Its set up is now in a mess and it is on the ropes. The last anti water charge march had one difficulty. It called for all charges to be stopped and it was impossible to see that succeeding. The next march is in a different environment. The call might remain but there is a clear achievable objective. A halting of charges until the system is sorted and set up properly in a manner people trust. Some will demand it be scrapped altogether but the government cannot concede that. Scrapping the idea totally would destroy the budget and leave them seeking borrowing of almost a billion for water works. By having it under the guise of a semi state the government has removed this from our balance sheet. A neat accounting trick to save a billion that shifts the requirement onto the shoulder of the semi state and out of our national budget. However, the Charges themselves will only bring in 300-400 million. The government could certainly afford to drop this while leaving the semi state in place. It would seem wise now for the Government to be decisive. Halt the charges and pull back. Review Irish Water and its set up and the charging scheme. Then a new government can focus on looking at the matter after an election.

This will not get better. Trust has been lost. People who do not normally protest are starting to feel conned and objecting to paying. It will turn very bad very quickly and the public smells blood. Either government TD’s act to defuse this now or they continue to try and push on, if they do that, they will drown together or separately in the murky Irish Water.

How my own struggles helped me care about those with Depression

I have never been a person who suffered from severe depression. Overall I am a pretty tough cookie and a fairly upbeat type of guy. Trying to understand depression could be a challenge. Why would a multi millionaire be depressed? Why don’t people just get on with it? These are questions you struggle with and it takes time and effort to try to understand and educate yourself about the true nature of something like depression.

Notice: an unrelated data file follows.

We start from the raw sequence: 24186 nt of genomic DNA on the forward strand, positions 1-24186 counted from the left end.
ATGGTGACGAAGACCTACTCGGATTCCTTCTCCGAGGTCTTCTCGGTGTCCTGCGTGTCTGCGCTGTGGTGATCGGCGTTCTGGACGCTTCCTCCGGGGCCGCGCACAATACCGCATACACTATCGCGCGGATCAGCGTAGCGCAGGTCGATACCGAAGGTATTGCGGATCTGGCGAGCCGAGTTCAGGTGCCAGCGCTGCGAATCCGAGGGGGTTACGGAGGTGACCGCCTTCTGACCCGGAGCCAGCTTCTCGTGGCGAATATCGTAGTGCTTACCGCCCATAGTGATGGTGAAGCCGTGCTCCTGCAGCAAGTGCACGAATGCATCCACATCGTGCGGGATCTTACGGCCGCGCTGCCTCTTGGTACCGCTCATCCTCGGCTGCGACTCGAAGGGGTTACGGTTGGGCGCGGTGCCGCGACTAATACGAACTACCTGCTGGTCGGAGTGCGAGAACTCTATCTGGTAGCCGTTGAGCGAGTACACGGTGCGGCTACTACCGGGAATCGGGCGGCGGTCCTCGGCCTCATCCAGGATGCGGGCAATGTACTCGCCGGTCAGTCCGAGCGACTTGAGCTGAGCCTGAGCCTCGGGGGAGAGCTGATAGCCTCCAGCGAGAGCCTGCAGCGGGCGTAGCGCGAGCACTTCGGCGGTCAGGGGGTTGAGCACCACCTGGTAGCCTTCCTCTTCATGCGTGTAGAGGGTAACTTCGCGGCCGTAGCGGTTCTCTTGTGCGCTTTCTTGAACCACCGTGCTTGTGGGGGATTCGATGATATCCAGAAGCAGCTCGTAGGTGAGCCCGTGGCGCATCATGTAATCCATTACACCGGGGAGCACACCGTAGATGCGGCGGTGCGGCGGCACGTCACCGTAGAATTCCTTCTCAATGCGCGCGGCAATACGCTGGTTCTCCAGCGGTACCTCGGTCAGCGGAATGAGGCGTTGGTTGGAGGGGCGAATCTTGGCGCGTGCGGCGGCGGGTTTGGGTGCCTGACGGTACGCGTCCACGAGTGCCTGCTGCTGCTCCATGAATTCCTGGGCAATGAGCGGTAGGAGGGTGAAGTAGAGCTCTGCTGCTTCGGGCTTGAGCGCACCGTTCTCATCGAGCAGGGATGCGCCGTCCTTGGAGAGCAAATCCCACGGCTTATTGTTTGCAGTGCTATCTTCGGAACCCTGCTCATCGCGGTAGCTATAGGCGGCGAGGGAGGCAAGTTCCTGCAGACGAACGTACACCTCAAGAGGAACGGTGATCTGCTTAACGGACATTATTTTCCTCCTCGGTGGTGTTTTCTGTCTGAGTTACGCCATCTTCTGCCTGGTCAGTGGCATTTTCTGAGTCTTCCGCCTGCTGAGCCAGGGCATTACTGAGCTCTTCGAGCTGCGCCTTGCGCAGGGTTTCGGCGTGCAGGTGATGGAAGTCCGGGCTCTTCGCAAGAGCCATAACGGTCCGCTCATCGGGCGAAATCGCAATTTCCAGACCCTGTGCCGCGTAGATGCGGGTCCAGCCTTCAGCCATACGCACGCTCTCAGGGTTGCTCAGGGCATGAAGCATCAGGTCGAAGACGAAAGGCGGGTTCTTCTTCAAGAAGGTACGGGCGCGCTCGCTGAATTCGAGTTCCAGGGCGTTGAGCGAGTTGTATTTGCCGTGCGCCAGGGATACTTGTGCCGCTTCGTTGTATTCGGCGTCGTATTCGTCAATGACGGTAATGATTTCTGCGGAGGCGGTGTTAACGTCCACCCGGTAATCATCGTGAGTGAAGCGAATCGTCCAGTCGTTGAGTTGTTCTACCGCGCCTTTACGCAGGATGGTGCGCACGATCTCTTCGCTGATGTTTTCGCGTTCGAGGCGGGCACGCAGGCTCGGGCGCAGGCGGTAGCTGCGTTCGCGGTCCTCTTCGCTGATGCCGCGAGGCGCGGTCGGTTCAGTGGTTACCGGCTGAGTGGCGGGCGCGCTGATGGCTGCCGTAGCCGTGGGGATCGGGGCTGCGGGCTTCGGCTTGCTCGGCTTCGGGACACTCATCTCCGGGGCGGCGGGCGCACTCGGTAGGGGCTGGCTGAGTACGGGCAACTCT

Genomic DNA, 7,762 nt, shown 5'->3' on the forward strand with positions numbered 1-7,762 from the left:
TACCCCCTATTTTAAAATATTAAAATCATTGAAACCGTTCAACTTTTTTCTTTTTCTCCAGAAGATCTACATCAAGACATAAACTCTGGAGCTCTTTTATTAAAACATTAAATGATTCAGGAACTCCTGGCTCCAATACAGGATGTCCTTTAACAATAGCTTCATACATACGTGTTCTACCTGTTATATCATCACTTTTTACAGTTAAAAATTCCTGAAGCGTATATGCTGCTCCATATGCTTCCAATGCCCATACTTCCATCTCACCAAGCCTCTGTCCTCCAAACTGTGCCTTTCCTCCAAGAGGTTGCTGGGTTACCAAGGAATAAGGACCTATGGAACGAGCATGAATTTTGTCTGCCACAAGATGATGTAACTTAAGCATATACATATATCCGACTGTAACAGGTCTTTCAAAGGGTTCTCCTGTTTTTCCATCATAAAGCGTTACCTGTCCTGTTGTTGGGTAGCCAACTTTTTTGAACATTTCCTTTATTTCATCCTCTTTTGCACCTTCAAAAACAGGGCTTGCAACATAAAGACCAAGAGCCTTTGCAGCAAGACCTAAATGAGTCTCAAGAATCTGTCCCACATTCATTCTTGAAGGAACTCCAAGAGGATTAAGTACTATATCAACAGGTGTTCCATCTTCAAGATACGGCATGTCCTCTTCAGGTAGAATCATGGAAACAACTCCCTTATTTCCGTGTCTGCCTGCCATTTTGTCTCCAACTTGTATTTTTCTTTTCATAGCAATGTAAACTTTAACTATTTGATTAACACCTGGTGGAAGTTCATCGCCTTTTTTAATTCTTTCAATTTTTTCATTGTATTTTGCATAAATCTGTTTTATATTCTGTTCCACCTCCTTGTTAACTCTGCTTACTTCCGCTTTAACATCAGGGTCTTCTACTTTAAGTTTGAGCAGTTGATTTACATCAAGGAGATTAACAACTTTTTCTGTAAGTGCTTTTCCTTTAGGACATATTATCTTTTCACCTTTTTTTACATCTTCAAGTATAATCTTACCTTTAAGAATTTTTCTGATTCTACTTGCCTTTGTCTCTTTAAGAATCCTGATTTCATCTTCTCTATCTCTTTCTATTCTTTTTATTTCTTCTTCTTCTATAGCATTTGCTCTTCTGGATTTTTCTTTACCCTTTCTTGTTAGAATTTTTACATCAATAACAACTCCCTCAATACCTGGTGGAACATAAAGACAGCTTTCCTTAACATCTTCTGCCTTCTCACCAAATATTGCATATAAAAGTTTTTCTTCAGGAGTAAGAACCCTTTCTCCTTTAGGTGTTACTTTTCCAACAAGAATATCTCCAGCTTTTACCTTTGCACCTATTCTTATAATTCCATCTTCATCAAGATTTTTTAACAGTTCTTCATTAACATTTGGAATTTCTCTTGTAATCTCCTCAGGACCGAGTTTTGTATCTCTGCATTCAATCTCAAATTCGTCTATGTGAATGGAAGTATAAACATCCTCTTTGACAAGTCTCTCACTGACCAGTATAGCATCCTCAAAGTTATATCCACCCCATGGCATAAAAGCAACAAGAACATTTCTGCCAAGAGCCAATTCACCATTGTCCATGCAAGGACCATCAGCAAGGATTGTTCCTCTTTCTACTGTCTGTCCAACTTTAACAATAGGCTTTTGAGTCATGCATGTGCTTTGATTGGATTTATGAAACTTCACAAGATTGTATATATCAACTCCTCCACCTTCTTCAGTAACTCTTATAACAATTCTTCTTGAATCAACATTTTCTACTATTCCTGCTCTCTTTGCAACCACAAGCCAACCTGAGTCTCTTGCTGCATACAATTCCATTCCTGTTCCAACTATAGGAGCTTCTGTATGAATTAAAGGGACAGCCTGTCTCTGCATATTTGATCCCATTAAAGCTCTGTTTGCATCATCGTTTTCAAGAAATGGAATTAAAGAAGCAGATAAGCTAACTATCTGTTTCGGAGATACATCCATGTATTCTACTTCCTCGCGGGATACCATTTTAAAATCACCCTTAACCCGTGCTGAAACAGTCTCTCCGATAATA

The problem is that we don’t always make that easy as a society. I may not be prone to depression but there have been times in the last few years when I got an insight into it that I never want to have again. There have been times, particularly tough economic times, when my own health walked a fine line. It gave me an insight into the pressure people feel and just how little compassion, care or support there is when you need it. That made me think a lot about people who suffer from depression and mental health issues. Trying to imagine being in a place from where there seems no escape and where no one can understand.

At the height of this recession I took a hit like so many other people. The business I was involved in just kept getting slower. The pay cheques stopped. The pitches became more and more competitive and then you make the mistake of chasing any kind of work at all. After a while it became apparent to me that I had to change things. It’s not an easy thing when your wife tells you there is nothing in the fridge, the bank account is over drawn and Tesco won’t take credit. I was putting in long hours and then finally turning up €80 here and a €100 there. The health insurance went, and then the mortgage headed into arrears. The fact was we simply couldn’t survive.